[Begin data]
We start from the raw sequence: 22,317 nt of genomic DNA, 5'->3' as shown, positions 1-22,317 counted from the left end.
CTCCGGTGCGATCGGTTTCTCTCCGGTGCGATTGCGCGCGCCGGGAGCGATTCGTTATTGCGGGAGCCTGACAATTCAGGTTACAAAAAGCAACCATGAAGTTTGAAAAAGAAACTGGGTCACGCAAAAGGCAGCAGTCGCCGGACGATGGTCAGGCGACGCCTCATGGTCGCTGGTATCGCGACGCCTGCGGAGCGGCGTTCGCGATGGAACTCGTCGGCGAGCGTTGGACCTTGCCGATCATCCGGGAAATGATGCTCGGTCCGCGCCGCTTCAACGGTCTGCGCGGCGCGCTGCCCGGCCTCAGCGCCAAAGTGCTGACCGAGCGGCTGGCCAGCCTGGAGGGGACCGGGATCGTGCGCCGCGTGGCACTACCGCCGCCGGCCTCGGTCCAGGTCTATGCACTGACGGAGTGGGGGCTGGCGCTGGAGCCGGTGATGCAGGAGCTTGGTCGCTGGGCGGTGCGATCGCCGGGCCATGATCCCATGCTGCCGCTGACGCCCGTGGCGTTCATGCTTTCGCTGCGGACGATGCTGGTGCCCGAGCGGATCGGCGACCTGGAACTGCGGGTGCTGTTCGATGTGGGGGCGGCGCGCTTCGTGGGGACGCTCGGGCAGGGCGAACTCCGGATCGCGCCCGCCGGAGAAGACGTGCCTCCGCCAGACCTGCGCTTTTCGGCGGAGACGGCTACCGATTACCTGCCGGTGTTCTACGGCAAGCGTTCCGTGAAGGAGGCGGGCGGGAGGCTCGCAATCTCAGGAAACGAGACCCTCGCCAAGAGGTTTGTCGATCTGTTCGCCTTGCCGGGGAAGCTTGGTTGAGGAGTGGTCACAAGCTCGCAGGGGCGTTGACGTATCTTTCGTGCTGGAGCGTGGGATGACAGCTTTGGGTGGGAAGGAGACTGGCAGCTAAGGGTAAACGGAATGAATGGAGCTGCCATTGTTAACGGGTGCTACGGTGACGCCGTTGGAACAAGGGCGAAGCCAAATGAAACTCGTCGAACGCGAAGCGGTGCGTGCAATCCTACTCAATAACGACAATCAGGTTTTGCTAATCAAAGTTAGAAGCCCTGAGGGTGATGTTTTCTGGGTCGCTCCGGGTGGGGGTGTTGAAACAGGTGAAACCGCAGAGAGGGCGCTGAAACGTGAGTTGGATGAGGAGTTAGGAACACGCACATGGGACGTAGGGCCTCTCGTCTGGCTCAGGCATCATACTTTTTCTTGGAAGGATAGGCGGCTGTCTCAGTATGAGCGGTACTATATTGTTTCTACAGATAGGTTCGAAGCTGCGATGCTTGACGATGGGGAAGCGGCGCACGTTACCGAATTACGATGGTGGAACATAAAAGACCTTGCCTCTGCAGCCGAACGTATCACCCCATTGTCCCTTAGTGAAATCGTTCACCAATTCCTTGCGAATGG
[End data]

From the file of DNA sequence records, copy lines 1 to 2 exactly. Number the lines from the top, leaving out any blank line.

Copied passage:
We start from the raw sequence: 22,317 nt of genomic DNA, 5'->3' as shown, positions 1-22,317 counted from the left end.
CTCCGGTGCGATCGGTTTCTCTCCGGTGCGATTGCGCGCGCCGGGAGCGATTCGTTATTGCGGGAGCCTGACAATTCAGGTTACAAAAAGCAACCATGAAGTTTGAAAAAGAAACTGGGTCACGCAAAAGGCAGCAGTCGCCGGACGATGGTCAGGCGACGCCTCATGGTCGCTGGTATCGCGACGCCTGCGGAGCGGCGTTCGCGATGGAACTCGTCGGCGAGCGTTGGACCTTGCCGATCATCCGGGAAATGATGCTCGGTCCGCGCCGCTTCAACGGTCTGCGCGGCGCGCTGCCCGGCCTCAGCGCCAAAGTGCTGACCGAGCGGCTGGCCAGCCTGGAGGGGACCGGGATCGTGCGCCGCGTGGCACTACCGCCGCCGGCCTCGGTCCAGGTCTATGCACTGACGGAGTGGGGGCTGGCGCTGGAGCCGGTGATGCAGGAGCTTGGTCGCTGGGCGGTGCGATCGCCGGGCCATGATCCCATGCTGCCGCTGACGCCCGTGGCGTTCATGCTTTCGCTGCGGACGATGCTGGTGCCCGAGCGGATCGGCGACCTGGAACTGCGGGTGCTGTTCGATGTGGGGGCGGCGCGCTTCGTGGGGACGCTCGGGCAGGGCGAACTCCGGATCGCGCCCGCCGGAGAAGACGTGCCTCCGCCAGACCTGCGCTTTTCGGCGGAGACGGCTACCGATTACCTGCCGGTGTTCTACGGCAAGCGTTCCGTGAAGGAGGCGGGCGGGAGGCTCGCAATCTCAGGAAACGAGACCCTCGCCAAGAGGTTTGTCGATCTGTTCGCCTTGCCGGGGAAGCTTGGTTGAGGAGTGGTCACAAGCTCGCAGGGGCGTTGACGTATCTTTCGTGCTGGAGCGTGGGATGACAGCTTTGGGTGGGAAGGAGACTGGCAGCTAAGGGTAAACGGAATGAATGGAGCTGCCATTGTTAACGGGTGCTACGGTGACGCCGTTGGAACAAGGGCGAAGCCAAATGAAACTCGTCGAACGCGAAGCGGTGCGTGCAATCCTACTCAATAACGACAATCAGGTTTTGCTAATCAAAGTTAGAAGCCCTGAGGGTGATGTTTTCTGGGTCGCTCCGGGTGGGGGTGTTGAAACAGGTGAAACCGCAGAGAGGGCGCTGAAACGTGAGTTGGATGAGGAGTTAGGAACACGCACATGGGACGTAGGGCCTCTCGTCTGGCTCAGGCATCATACTTTTTCTTGGAAGGATAGGCGGCTGTCTCAGTATGAGCGGTACTATATTGTTTCTACAGATAGGTTCGAAGCTGCGATGCTTGACGATGGGGAAGCGGCGCACGTTACCGAATTACGATGGTGGAACATAAAAGACCTTGCCTCTGCAGCCGAACGTATCACCCCATTGTCCCTTAGTGAAATCGTTCACCAATTCCTTGCGAATGG